The ending is extremely tense -- without giving anything away, did you find your heart racing as you wrote? Did you ever worry the children were in too much jeopardy?

It is tense!  I think I definitely had some heart-racing moments while I was writing it.  The funny thing is it didn't start out that way.  The first ending I wrote was actually kind of light and funny.  I think I rewrote the ending about a hundred times by the time the book came out. The current ending might be too scary for some kids!  My ten-year-old niece told me she had to sleep in her parents room after finishing it! Luckily my daughter and my eight-year-old nephew thought it was awesome.

Ally sometimes finds it easier to relate to the boys than the girls. Did the same hold true for you? Were you ever a tomboy growing up?

My best friend in kindergarten was a boy. We never fought.  We just had adventures and played nice.  He moved away in first grade and after he left all my friends were (very drama crazy) girls. I think I always kind of missed him and the simplicity of our friendship.

Did you draw a map of the town or the tunnels to keep everything straight in your head (or even just for fun?)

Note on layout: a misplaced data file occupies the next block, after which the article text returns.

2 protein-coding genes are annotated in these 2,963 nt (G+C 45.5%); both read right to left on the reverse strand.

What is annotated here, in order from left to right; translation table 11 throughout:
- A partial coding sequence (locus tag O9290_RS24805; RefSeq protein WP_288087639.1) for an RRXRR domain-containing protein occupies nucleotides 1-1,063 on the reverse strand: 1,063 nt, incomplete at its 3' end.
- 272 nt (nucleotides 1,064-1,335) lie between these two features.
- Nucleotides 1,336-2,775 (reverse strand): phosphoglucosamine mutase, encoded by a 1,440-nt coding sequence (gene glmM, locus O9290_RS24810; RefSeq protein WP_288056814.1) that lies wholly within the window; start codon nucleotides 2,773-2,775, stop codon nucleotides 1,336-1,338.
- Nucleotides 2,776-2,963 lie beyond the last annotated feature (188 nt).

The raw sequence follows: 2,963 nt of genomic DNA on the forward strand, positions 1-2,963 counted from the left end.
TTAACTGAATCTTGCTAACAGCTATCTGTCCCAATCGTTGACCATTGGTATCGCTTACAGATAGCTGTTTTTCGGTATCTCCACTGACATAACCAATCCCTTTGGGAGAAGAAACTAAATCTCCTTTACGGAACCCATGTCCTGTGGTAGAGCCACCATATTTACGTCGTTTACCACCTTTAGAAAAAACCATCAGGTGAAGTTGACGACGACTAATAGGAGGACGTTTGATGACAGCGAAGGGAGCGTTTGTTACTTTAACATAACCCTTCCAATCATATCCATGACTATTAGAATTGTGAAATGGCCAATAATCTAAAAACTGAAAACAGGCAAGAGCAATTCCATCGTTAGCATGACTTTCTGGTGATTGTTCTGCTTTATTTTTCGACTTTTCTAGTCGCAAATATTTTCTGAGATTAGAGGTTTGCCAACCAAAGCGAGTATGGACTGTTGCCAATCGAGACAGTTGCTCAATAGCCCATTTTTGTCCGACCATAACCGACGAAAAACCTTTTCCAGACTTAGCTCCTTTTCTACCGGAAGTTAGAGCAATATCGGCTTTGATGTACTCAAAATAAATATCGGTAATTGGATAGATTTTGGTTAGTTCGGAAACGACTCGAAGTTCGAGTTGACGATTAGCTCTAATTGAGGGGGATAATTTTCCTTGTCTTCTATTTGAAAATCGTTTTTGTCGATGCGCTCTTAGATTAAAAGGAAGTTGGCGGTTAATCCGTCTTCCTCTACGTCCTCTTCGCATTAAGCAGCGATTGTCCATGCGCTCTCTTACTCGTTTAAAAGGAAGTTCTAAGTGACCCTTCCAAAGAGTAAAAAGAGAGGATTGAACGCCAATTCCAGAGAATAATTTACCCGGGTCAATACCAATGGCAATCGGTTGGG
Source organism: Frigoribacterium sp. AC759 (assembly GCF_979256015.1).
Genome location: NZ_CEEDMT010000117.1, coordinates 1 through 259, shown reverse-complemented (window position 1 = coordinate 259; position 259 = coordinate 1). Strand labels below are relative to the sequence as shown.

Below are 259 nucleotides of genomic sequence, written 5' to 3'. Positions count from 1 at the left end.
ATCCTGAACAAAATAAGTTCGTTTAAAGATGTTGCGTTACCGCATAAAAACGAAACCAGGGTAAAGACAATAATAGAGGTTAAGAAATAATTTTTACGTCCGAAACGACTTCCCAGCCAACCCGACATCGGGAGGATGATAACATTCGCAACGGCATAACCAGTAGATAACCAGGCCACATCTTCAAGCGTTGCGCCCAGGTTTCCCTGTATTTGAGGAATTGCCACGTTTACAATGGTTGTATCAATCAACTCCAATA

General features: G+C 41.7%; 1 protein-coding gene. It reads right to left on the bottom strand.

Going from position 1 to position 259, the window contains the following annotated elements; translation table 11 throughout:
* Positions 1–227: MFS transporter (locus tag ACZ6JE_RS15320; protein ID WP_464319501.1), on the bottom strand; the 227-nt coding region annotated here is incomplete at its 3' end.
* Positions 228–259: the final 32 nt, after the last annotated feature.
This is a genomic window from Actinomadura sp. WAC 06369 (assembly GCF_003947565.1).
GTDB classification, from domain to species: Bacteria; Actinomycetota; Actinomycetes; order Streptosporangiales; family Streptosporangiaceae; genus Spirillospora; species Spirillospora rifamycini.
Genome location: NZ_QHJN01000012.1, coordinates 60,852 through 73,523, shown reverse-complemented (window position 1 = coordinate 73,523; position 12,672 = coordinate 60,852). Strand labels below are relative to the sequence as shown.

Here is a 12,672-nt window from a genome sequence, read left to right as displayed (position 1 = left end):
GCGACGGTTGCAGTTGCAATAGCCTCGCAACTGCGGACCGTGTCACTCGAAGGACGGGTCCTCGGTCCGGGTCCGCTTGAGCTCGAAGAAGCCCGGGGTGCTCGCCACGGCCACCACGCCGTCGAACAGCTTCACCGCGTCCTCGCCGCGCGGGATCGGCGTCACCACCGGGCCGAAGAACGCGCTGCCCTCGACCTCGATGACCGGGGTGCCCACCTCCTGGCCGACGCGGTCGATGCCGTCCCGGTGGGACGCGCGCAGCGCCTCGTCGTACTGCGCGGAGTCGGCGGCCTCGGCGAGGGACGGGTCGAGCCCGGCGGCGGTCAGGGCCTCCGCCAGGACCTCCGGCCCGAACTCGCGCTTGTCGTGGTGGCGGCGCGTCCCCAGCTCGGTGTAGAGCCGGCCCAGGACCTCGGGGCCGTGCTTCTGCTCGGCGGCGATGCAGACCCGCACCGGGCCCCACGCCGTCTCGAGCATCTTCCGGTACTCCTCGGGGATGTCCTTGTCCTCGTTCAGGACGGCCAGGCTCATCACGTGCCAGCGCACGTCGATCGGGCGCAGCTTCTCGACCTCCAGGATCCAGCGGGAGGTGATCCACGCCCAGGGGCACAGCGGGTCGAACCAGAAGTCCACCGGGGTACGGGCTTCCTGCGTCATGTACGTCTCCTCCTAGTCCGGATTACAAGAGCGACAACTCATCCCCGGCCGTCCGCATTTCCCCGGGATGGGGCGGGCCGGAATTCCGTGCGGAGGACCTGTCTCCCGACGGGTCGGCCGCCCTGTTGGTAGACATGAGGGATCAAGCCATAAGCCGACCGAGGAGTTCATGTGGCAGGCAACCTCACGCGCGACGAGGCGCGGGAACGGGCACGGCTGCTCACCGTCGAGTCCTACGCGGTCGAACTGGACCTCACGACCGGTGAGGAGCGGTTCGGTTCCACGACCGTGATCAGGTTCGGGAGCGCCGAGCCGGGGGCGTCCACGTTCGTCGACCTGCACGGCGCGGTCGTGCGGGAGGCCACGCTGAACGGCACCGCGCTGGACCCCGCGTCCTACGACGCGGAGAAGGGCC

I think I did early on.  It was a make-believe town so it was hard to remember where everything was in relation to everything else.

You held a successful auction for baby Jayden. How did the idea to sell your book for charity come about? 

I actually decided to do the book before we had the auction.  I'd been talking to Jayden's grandma and hearing about all the horrible things his family was going through--struggling to make ends meet at the same time as their sweet baby was fighting for his life. It hadn't been very long since I'd had a sick baby in the hospital, so I could kind of relate. I just couldn't imagine dealing with financial stress at  a time like that. I felt like I really needed to do something to help.  I called Sara and asked if we could use THE SECRET UNDERGROUND as a fundraiser and she thought it was a great idea.  But, even though we put it together really fast, it took 5 months to get the book out.  While we were working on it, I decided to do the fundraiser so we could get the family some money sooner. The auction was a great success and helped them through some of the toughest months they'd had.

Can you give us an update on Jayden's health at the moment?